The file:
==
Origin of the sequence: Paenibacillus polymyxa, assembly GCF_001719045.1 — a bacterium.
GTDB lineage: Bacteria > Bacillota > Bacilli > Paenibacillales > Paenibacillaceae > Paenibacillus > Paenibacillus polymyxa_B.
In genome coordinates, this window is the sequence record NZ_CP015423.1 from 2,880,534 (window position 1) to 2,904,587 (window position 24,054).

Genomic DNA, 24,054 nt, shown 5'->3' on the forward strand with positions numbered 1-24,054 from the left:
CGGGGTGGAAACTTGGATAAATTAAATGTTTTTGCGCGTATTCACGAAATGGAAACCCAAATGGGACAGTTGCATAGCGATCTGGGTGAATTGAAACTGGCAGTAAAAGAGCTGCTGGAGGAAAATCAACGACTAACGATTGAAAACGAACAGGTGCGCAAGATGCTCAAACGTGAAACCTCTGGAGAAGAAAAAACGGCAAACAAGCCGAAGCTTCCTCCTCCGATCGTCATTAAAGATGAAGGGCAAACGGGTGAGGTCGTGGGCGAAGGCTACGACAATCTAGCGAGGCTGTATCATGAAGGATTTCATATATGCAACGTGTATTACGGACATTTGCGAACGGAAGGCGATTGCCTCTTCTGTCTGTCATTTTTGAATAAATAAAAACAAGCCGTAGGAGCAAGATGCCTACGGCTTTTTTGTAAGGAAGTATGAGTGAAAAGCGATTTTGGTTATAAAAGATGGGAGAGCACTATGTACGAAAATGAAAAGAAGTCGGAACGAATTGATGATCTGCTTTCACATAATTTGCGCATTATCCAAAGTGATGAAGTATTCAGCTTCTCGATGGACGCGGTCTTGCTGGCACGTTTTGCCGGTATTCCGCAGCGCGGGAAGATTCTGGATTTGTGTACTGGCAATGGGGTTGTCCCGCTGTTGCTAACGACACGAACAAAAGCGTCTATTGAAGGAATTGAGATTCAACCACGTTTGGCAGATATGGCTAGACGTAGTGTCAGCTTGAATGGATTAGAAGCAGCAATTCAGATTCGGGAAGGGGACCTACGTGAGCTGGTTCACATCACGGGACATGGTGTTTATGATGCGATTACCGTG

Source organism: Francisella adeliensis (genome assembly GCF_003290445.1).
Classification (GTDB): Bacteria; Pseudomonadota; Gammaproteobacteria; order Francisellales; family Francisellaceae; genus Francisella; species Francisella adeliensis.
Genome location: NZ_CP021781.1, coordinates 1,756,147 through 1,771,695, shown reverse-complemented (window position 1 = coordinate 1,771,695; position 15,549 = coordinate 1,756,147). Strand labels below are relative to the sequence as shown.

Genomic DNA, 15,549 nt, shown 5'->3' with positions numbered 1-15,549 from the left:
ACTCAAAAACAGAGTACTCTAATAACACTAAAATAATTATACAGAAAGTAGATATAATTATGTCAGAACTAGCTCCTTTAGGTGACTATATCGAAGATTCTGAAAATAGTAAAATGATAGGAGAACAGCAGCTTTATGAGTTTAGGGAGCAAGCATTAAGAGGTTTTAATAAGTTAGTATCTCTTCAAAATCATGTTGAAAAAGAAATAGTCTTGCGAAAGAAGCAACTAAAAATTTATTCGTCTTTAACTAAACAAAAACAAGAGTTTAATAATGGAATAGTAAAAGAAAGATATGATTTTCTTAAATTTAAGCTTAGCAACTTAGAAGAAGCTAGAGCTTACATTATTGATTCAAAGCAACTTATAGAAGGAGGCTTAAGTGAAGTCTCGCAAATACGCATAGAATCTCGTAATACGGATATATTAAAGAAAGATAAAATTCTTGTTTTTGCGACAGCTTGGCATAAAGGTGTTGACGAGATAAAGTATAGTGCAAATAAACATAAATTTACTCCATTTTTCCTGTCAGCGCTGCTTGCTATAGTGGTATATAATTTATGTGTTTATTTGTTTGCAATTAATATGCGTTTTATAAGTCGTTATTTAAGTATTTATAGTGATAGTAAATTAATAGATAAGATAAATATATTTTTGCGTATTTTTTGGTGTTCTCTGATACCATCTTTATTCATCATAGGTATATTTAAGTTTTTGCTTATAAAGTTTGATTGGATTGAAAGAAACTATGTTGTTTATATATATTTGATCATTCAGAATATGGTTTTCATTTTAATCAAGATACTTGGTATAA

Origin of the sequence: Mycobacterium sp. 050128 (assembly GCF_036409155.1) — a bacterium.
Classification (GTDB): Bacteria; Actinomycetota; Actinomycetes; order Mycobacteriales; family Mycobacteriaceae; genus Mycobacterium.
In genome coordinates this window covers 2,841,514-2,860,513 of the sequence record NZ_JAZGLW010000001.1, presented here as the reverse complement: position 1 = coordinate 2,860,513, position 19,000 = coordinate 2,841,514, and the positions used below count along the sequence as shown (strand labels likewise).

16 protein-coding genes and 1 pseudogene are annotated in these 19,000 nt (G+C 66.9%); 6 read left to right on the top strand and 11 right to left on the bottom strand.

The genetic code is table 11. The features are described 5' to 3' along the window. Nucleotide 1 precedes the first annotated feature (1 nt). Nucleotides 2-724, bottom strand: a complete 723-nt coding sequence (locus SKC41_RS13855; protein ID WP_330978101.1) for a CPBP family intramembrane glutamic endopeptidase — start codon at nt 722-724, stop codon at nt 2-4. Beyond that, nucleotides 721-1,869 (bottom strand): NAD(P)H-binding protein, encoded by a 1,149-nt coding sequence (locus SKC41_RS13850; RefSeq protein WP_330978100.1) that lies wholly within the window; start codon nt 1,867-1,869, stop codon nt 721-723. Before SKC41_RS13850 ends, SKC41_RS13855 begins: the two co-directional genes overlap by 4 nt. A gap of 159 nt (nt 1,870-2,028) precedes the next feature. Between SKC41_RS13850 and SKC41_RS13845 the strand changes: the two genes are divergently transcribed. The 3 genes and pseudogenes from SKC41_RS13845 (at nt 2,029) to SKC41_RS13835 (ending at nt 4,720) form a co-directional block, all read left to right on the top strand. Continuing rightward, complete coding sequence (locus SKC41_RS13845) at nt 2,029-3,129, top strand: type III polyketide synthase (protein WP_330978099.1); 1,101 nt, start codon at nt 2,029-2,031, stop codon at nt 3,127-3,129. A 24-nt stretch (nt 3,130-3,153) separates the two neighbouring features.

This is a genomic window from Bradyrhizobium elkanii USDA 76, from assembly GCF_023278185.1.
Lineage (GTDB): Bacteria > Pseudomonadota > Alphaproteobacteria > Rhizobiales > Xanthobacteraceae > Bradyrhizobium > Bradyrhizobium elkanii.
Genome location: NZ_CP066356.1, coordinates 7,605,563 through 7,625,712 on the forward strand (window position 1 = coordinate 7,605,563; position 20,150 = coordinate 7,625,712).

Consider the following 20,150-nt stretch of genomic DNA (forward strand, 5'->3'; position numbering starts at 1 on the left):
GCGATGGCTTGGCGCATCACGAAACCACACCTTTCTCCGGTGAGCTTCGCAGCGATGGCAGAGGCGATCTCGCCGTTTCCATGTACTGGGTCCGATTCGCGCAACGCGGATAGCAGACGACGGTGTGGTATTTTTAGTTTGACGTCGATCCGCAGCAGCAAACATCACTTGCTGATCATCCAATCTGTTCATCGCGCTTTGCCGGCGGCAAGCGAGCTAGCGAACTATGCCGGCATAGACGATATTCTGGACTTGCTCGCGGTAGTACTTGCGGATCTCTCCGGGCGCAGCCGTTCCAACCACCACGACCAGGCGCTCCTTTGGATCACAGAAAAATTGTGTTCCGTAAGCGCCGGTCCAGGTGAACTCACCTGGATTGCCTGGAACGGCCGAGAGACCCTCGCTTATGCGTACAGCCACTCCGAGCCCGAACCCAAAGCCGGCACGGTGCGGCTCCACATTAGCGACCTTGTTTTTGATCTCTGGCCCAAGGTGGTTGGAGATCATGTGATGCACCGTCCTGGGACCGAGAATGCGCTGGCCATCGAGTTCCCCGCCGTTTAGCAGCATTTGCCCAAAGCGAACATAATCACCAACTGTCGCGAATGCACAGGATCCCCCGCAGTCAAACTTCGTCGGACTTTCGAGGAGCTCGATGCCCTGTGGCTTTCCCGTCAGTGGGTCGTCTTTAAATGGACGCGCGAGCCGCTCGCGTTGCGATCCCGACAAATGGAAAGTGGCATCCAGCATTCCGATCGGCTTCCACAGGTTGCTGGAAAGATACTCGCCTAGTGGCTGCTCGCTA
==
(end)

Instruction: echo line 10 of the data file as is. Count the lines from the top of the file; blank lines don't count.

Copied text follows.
ACTCAAAAACAGAGTACTCTAATAACACTAAAATAATTATACAGAAAGTAGATATAATTATGTCAGAACTAGCTCCTTTAGGTGACTATATCGAAGATTCTGAAAATAGTAAAATGATAGGAGAACAGCAGCTTTATGAGTTTAGGGAGCAAGCATTAAGAGGTTTTAATAAGTTAGTATCTCTTCAAAATCATGTTGAAAAAGAAATAGTCTTGCGAAAGAAGCAACTAAAAATTTATTCGTCTTTAACTAAACAAAAACAAGAGTTTAATAATGGAATAGTAAAAGAAAGATATGATTTTCTTAAATTTAAGCTTAGCAACTTAGAAGAAGCTAGAGCTTACATTATTGATTCAAAGCAACTTATAGAAGGAGGCTTAAGTGAAGTCTCGCAAATACGCATAGAATCTCGTAATACGGATATATTAAAGAAAGATAAAATTCTTGTTTTTGCGACAGCTTGGCATAAAGGTGTTGACGAGATAAAGTATAGTGCAAATAAACATAAATTTACTCCATTTTTCCTGTCAGCGCTGCTTGCTATAGTGGTATATAATTTATGTGTTTATTTGTTTGCAATTAATATGCGTTTTATAAGTCGTTATTTAAGTATTTATAGTGATAGTAAATTAATAGATAAGATAAATATATTTTTGCGTATTTTTTGGTGTTCTCTGATACCATCTTTATTCATCATAGGTATATTTAAGTTTTTGCTTATAAAGTTTGATTGGATTGAAAGAAACTATGTTGTTTATATATATTTGATCATTCAGAATATGGTTTTCATTTTAATCAAGATACTTGGTATAA